Indisputable State Applications for Convention

No More State Applications for Convention are Required.

The States have satisfied the required two-thirds numerical threshold (34 States) to call for an
Article V Convention under Article V of the US Constitution. Congress should call an Article V Convention to propose amendments to order. is proud to confirm the research of Friends of Article V Convention and have selected specific standing applications that support the conclusion we arrived at.

Listed in the order they appeared on’s Facebook wall. Please bear witness to the Standing applications found in the Congressional Record from the states listed below. There are more than the threshold listed and it should be obvious that we are ready to assemble and deliberate ideas for solutions for our modern problems. We hope an era of Constitutional revival is about to begin.

#1 Arizona 1996 Page 1  Page 2 #11 Kentucky 1975
#12 Massachusetts 1931
#13 Maine 1911
#14 Georgia 1832
#15 Michigan 1941
#16 Missouri 1905
#17 Montana 1911
#18 Alabama 1833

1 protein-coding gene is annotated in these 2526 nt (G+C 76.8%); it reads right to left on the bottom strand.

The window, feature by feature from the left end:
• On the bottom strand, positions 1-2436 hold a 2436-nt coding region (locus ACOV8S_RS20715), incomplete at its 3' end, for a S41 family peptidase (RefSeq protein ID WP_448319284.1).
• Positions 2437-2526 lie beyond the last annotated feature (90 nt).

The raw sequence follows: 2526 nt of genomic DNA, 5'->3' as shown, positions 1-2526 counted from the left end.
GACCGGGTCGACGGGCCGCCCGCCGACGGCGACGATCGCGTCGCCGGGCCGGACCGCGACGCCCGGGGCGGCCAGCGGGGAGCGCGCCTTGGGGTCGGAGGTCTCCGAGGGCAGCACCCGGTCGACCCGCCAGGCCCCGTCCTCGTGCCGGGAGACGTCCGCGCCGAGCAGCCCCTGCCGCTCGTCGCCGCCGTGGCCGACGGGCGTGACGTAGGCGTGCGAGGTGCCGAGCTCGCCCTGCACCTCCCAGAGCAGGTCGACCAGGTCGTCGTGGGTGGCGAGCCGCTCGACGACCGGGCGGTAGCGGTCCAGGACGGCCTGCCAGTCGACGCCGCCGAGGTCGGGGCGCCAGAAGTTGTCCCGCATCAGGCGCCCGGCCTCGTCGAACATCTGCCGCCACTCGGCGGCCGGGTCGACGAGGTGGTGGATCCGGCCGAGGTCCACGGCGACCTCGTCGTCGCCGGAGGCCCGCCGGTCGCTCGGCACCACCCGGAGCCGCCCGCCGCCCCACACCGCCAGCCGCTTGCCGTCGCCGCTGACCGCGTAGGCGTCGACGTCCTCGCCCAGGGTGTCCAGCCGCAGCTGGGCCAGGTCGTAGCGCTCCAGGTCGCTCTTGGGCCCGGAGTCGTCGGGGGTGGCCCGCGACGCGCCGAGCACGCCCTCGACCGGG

#19 Alaska 1982
#20 Florida 2010
#31 Pennsylvania 1943
#32 South Carolina 1833
#33 South Dakota 1989
#34 Wisconsin 1929

#35 Tennessee 1978
#36 Texas 1899 
#37 Virginia 1789 Page 1 Page 2
#38 Washington 1911
#39 West Virginia 1971 Page 1 Page2
#40 Wyoming 1910
#41 Utah 1987
#42 Rhode Island 1977
 The map below illustrates the history of applications for convention from each state by date and for what indented purpose.  Click to zoom in on a state. 

History of Applications By State

**Special thanks to the good people working in cooperation with the Friends of the Article V Convention for researching the Congressional Record at their own expense and for the benefit of all. The entire list of State Applications can be found on their site,

In citing Coleman, in Walker v. United States, which was then reaffirmed in Walker v. Members of Congress, Judge Coughen our placed the convention process of amendment under Congress’ exclusive control relying on that part of Coleman which states:
“The Court here treats the amending process of the Constitution in some respects as subject to judicial construction, in others as subject to the final authority of the Congress. There is no disapproval of the conclusion arrived at in Dillon v. Gloss, that the Constitution impliedly requires that a properly submitted amendment must die unless ratified with a ‘reasonable time.’ Nor does the court now disapprove its prior assumption of power to make such a pronouncement. And it is not made clear that only Congress has constitutional power to determine if there is any such implication in Article V of the Constitution.